Domino is a cat living the good life on a farm. But all that changes when another cat enters the scene and upsets his world with newcomers and strange ideas. Soon, he finds himself in a struggle for survival. Domino is an exciting tale that children and adults alike will enjoy. And The Loftus Party had the opportunity to speak with author Kia Heavey about it.
FULL DISCLOSURE: The author of this post and Kia Heavey are both members of the Conservative-Libertarian Fiction Alliance.
Kia Heavey (HEE-vee) first published Domino in 2015 through Kindle Press. Readers enjoyed it and it won a Kindle Scout award. Heavey recently reacquired the rights to her book, lightly re-edited it, produced a new cover for it, and is relaunching it at $0.99 through the month of February. (After that, it will go to its regular price of $2.99.)
Here’s a little bit more about the book, after which we’ll go straight into the Q&A with Heavey.
Domino has always relied on tooth and claw to keep the barnyard vermin-free. When he’s not on patrol, his main concerns are prowling with housecat friends and trying to impress the mysterious, lethal female who lives in the nearby woods.
When a brilliant and charismatic tom moves into the neighborhood, purring strange notions and introducing new “friends,” Domino soon learns there’s no way to bite or scratch a poisonous idea. As the evil grows, once-proud felines renounce their very identities in fear, life-long friends become unrecognizable, and the natural order is turned upside-down. Locked in a deadly rivalry, Domino must rely on his wits to save his family, his territory, and a time-honored way of life from the bloody scourge that descends.
A tale of courage, strength, and love, DOMINO is a bracing tonic for a world gone mad.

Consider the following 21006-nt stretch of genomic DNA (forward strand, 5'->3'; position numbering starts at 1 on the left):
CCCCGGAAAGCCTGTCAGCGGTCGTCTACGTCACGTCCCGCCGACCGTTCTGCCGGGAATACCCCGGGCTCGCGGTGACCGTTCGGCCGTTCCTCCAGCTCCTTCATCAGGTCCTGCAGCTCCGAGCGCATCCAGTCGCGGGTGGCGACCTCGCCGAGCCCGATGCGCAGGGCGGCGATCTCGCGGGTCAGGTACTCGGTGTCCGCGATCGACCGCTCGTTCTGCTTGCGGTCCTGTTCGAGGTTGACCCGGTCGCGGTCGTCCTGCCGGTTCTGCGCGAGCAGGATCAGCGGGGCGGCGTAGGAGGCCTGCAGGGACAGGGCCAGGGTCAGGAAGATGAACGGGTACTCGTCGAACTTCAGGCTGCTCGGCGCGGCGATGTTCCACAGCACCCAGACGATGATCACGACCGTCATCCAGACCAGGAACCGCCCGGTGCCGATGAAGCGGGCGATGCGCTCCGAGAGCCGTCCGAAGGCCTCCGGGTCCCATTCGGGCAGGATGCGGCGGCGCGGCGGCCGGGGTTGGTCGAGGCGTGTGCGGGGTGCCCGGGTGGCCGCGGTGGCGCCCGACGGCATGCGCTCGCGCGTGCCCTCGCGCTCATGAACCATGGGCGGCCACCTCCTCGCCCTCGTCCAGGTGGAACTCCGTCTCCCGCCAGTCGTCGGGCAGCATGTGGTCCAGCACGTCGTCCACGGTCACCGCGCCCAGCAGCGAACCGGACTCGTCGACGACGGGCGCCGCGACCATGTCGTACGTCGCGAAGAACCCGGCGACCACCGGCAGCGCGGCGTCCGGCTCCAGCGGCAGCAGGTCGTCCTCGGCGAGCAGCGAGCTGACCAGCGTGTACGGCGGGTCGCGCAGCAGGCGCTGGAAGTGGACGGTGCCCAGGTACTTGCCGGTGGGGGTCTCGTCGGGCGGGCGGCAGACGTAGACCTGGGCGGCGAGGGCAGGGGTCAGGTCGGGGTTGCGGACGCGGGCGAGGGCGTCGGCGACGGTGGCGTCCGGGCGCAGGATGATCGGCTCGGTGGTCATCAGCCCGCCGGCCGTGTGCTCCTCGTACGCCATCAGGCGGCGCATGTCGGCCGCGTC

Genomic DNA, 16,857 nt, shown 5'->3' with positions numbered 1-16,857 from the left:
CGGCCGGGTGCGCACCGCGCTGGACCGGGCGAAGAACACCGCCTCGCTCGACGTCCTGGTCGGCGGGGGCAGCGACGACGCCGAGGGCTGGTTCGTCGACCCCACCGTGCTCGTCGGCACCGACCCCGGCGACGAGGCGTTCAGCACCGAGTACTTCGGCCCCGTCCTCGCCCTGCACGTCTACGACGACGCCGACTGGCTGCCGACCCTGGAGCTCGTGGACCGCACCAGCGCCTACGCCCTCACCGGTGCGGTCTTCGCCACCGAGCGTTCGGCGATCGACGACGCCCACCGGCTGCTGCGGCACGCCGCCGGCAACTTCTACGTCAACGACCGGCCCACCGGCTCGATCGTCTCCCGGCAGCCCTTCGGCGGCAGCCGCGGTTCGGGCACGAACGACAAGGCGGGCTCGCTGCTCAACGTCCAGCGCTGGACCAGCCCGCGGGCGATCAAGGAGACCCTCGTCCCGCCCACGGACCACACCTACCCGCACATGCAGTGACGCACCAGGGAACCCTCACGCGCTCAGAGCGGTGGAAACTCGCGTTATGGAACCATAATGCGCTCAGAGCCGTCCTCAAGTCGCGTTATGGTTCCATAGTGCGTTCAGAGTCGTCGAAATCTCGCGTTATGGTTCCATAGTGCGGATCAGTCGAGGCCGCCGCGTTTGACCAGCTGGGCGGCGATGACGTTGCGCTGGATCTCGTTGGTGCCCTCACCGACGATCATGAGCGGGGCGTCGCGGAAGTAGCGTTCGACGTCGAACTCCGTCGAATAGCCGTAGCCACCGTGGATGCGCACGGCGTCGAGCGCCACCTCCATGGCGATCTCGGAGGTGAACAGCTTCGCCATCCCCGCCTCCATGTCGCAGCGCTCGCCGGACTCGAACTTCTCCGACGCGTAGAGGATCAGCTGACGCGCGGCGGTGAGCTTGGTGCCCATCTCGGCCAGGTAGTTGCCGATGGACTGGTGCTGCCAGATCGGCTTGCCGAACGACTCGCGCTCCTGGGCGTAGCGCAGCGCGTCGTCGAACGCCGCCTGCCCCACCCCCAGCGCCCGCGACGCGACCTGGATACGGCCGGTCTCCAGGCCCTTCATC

The Loftus Party: What inspired you to write Domino and why do you think it resonated with readers (it currently has 70 mostly positive ratings on Amazon)?
Kia Heavey: Domino is my anthropomorphic exploration of the cultural changes the Left foists on the rest of us and how these new ideas butt up against established culture as well as reality. In some situations, these new ways of thinking don’t cause any harm. But in other situations, it turns out there are real reasons for doing things the way they’ve “always” been done. I think of traditions as best practices, honed and handed down over millennia of societal experimentation and experience. So anyone who thinks they’ve suddenly discovered something so much better usually either isn’t thinking critically or has an agenda. And unfortunately, comfortable people have a way of forgetting the lessons of hard times in the past.
TLP: Is it a challenge to find time to fit writing in with the rest of your life or do you have that all figured out?
KH: One of my favorite formulas for writing success is: Ass in seat. What works for me is figuring out a time of day when I generally have an hour to myself, then making myself sit down and work for that hour. While I was writing Domino, I had an hour of free time after the man went to work and the kids to school and before I had to log into my day job. However, I don’t begin the actual writing part of the process until I have the story’s main points and outline worked out in my head.
TLP: What works of fiction do you have on the horizon, and where can people follow you online?
KH: I’m ashamed to say I have no novel-length works on the horizon at this time. I currently spend most of my free time co-moderating the Conservative-Libertarian Fiction Alliance network on MeWe, and I invite all right-leaning readers and writers to come join us! You can follow me on MeWe and on Gab: @KiaHeavey
Kia Heavey’s Domino is available now at Amazon.